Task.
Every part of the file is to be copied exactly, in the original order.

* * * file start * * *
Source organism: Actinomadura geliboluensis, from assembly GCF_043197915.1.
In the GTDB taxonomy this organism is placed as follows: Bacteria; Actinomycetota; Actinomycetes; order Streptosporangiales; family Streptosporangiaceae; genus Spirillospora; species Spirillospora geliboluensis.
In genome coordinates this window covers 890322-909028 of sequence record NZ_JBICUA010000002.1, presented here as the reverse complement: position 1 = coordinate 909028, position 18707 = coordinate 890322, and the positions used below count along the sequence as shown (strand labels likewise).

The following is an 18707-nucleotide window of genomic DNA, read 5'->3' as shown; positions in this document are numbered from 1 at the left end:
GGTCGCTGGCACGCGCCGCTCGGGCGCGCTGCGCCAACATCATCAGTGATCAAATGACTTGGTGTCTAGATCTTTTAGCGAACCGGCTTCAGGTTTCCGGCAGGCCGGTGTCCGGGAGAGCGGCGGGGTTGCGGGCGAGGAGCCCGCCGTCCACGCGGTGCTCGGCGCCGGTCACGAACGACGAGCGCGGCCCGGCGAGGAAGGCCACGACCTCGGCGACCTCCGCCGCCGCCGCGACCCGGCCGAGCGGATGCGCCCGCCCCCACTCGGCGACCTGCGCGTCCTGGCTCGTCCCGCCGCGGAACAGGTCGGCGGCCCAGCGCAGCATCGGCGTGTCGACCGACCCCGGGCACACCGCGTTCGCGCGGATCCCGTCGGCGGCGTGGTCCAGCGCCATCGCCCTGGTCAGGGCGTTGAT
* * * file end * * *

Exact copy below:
Source organism: Actinomadura geliboluensis, from assembly GCF_043197915.1.
In the GTDB taxonomy this organism is placed as follows: Bacteria; Actinomycetota; Actinomycetes; order Streptosporangiales; family Streptosporangiaceae; genus Spirillospora; species Spirillospora geliboluensis.
In genome coordinates this window covers 890322-909028 of sequence record NZ_JBICUA010000002.1, presented here as the reverse complement: position 1 = coordinate 909028, position 18707 = coordinate 890322, and the positions used below count along the sequence as shown (strand labels likewise).

The following is an 18707-nucleotide window of genomic DNA, read 5'->3' as shown; positions in this document are numbered from 1 at the left end:
GGTCGCTGGCACGCGCCGCTCGGGCGCGCTGCGCCAACATCATCAGTGATCAAATGACTTGGTGTCTAGATCTTTTAGCGAACCGGCTTCAGGTTTCCGGCAGGCCGGTGTCCGGGAGAGCGGCGGGGTTGCGGGCGAGGAGCCCGCCGTCCACGCGGTGCTCGGCGCCGGTCACGAACGACGAGCGCGGCCCGGCGAGGAAGGCCACGACCTCGGCGACCTCCGCCGCCGCCGCGACCCGGCCGAGCGGATGCGCCCGCCCCCACTCGGCGACCTGCGCGTCCTGGCTCGTCCCGCCGCGGAACAGGTCGGCGGCCCAGCGCAGCATCGGCGTGTCGACCGACCCCGGGCACACCGCGTTCGCGCGGATCCCGTCGGCGGCGTGGTCCAGCGCCATCGCCCTGGTCAGGGCGTTGAT